Hello on this quiet Sunday afternoon! I hope everyone’s enjoying their holidays so far. Specifically, I hope everyone is resting up after a long, stressful semester, and enjoying the time they have to themselves and with friends and family.
Have you ever been in a situation where you’re so busy and overwhelmed, you don’t even have time to process how you’re doing or what
you’re feeling? Someone might ask you how you’re doing, but it’s so much easier to reply, politely but mechanically, “Oh, I’m good, how are you?” I have definitely found myself in a position where, if I just stopped, sat still and breathed deeply for ten minutes, I would realize that my body was crying out for sleep and nourishing food, my mind wanted a break, and my self was sick and tired of being locked in Olin basement for six hours a day, every day, with minimal human contact and no time for people I cared about and who care for me. And most of all, I need to turn to some guided meditation and yoga.
Now, before I continue, I want to recognize that yoga and meditation aren’t for everyone. Some people find it boring, some people find it increases their anxiety, and some people find it to be “hippie nonsense.” (You know who you are!) But as an anxious person and as someone who is not always as in tune with her body as she would like to think, I find it not only immensely helpful, but also necessary for my mental and physical well-being.
Since we are all on vacation, my mom, my sister and I decided to make the trip to Ithaca to take a class at Fine Spirit Studio, a yoga studio that, while strangely situated in an old factory, is spacious and quiet. The class we usually take is called Yin and Restorative Yoga. This type of yoga is much more about extended stretching and holding poses and relaxing the muscles and the mind rather than sweating and working it a la hot yoga. Every session begins with fifteen minutes of guided meditation followed by various poses and then (my favorite part!) a restorative session that’s meant to further relax your body and mind. (I will openly admit that I have nearly fallen asleep during these sessions before. Because I am secretly a cross between an old lady and a bear.)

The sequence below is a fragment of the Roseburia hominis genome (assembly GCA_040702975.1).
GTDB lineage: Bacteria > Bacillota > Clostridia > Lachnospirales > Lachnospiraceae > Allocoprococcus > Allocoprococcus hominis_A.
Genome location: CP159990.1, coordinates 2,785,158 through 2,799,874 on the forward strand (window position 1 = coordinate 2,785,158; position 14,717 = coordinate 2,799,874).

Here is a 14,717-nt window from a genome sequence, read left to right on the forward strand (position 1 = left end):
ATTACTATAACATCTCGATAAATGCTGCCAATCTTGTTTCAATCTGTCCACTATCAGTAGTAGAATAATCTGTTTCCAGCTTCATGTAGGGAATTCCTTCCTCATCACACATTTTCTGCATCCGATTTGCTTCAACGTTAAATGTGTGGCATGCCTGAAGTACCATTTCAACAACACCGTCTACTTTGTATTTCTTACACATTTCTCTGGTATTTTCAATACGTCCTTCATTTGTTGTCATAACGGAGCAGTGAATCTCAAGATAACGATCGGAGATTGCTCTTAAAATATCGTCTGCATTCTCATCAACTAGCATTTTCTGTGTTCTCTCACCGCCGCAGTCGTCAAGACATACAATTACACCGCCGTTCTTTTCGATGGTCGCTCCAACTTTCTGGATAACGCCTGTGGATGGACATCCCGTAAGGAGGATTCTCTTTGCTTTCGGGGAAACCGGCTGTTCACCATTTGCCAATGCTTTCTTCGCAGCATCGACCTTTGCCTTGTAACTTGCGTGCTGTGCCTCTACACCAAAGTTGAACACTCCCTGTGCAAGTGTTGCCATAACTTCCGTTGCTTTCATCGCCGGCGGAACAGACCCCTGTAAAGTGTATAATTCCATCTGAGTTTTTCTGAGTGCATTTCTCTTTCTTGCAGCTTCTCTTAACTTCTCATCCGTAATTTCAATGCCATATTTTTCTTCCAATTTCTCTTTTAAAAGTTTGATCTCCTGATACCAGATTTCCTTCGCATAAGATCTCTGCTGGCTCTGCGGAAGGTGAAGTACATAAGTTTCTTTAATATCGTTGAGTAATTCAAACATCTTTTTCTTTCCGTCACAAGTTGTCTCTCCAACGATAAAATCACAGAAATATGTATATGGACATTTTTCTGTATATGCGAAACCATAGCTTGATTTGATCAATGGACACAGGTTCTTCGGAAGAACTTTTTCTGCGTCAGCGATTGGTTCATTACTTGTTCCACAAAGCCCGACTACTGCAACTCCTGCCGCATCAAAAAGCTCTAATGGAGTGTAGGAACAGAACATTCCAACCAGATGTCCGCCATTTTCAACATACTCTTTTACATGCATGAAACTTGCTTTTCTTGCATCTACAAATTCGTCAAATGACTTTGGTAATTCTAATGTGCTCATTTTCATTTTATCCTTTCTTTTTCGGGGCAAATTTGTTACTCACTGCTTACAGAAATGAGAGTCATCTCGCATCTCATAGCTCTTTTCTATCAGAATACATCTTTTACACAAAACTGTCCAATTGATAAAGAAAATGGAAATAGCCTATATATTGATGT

My enjoyment of these classes partially stems from the fact that our instructor is an old family friend, and so I feel super comfortable around her, even when I’m tumbling around on my yoga mat trying to get my bolster to sit up straight. (That actually happened today, as I am eminently graceful, like a swan. Ahaha.) But while people go on and on about the benefits of meditation and yoga, they rarely talk about good it feels when you do it right. I have never inhabited my body that deeply before, to the point where you can feel the rise and fall of my every breath, every little breeze across my face, every small sensation. It’s so freeing and wonderful to be so present. It’s strange: you would think going inward like that would cause you to retreat from the world, but I always feel so much more connected to everything and everyone during meditation. I don’t know how that works, but I quite like it.
Like I said, I know this sort of practice is not for everyone, but even if you’re vaguely interested, I would highly recommend attending at least one class! Fine Spirit Studios is a bit far from campus, but if you have a Cornell Fitness Center membership, you can easily attend a yoga class for no extra charge! Just check the schedule ahead of time to see what’s available on what day.
I hope this was somewhat interesting and helpful! Do you enjoy yoga? Hate it? Want to try it out? Let me know what you think in the comments!